The author of Life after the 30-Second Spot (John Wiley & Sons, 2005) has a particular affection for the 30-second spot (a sadistic one), but it is important to note that the assertion always was a metaphor for a particular way of doing business: command-and-control, spray-and-pray, hit-and-hope, carpet bomb, shock-and-awe—pick your poison in terms of describing a paid media model built on scarcity and building in an unknown, acceptable level of wastage.
I have planned, bought, and negotiated media all my life. I helped Leo Burnett Amsterdam enter the commercial TV era in the Netherlands in 1989. I managed significant media budgets for clients at JWT, Leo Burnett, and McCann-Erickson, and then for the Coca-Cola Company and AB InBev. Over the years, my belief was that it was certainly worth it to pay attention to new, innovative ways of dissecting TV schedules (using any and all of the new ways that agencies, researchers, and occasionally media owners came up with).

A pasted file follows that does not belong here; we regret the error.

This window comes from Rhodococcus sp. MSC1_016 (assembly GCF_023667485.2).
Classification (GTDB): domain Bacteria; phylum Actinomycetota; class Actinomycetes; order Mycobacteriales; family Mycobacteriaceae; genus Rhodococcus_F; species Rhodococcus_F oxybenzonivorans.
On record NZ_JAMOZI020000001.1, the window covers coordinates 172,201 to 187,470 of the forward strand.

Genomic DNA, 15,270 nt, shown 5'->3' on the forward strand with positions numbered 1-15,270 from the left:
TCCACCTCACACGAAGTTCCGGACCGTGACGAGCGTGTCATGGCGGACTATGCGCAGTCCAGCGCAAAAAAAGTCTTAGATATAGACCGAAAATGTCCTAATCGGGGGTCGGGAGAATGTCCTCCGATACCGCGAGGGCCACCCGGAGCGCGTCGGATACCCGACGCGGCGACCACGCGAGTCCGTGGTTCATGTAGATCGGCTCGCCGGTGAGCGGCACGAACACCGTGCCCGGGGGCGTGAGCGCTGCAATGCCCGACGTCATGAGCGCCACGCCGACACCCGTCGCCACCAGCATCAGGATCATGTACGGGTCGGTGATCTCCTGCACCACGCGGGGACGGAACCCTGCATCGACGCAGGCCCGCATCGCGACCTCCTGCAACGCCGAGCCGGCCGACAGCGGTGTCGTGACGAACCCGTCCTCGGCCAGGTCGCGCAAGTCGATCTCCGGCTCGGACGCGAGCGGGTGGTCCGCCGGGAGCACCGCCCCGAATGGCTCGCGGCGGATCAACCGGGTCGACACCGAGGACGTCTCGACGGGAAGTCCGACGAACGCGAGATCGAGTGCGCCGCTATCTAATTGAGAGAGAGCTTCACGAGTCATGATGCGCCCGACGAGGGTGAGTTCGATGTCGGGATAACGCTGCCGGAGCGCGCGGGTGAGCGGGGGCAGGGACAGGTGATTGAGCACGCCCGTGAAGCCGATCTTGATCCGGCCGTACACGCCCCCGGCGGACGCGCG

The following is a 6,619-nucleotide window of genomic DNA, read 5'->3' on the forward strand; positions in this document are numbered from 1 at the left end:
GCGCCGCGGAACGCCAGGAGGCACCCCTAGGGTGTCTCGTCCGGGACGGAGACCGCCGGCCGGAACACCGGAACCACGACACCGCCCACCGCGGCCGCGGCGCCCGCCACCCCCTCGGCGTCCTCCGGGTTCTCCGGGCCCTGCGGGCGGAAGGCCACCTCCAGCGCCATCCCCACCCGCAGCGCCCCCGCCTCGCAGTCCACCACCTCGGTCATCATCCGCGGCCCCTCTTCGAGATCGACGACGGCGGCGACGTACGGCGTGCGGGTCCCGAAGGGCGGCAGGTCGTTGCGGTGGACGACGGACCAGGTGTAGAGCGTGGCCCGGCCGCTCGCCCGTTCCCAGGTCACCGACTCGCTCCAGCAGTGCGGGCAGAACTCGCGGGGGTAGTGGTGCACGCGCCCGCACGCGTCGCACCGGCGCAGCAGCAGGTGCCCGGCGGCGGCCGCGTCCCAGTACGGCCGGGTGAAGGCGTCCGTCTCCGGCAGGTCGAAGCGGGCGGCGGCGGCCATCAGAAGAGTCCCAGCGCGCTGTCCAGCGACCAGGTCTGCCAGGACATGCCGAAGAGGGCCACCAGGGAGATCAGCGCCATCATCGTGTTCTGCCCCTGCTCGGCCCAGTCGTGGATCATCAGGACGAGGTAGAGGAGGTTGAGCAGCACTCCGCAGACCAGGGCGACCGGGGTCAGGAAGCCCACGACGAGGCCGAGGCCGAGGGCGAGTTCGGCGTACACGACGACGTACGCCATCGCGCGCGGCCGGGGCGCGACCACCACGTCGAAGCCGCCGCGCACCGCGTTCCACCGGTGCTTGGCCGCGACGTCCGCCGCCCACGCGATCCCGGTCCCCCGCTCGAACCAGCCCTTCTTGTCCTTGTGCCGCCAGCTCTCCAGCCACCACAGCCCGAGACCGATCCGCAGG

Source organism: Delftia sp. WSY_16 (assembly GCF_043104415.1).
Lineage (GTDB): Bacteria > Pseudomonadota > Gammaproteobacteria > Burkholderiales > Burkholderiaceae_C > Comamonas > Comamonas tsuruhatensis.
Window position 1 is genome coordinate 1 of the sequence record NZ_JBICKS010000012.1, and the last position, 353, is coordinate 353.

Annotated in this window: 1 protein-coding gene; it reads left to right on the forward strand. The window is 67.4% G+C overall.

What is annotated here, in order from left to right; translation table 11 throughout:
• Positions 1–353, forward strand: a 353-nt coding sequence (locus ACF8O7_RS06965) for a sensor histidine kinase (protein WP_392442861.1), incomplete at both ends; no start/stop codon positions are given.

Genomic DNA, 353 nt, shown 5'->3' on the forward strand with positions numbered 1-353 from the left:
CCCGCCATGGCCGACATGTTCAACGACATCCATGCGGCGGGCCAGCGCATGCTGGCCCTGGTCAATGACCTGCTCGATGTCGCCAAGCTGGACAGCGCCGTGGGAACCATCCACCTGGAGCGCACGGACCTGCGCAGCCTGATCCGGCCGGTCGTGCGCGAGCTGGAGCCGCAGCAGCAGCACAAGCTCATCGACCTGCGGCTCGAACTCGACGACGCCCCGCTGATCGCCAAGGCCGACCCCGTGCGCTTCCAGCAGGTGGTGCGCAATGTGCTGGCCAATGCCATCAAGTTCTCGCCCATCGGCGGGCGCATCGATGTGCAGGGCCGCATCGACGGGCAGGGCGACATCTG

With all this historic perspective and understanding of today, we'll explain in this chapter why we believe Armageddon is upon TV land. We will not tell you anything new with the following data points.
TV viewing has not significantly increased, despite an enormous increase in channels and the fact that TV sets have become hugely more affordable, which resulted in a set being added to almost every room in homes from New York to New ...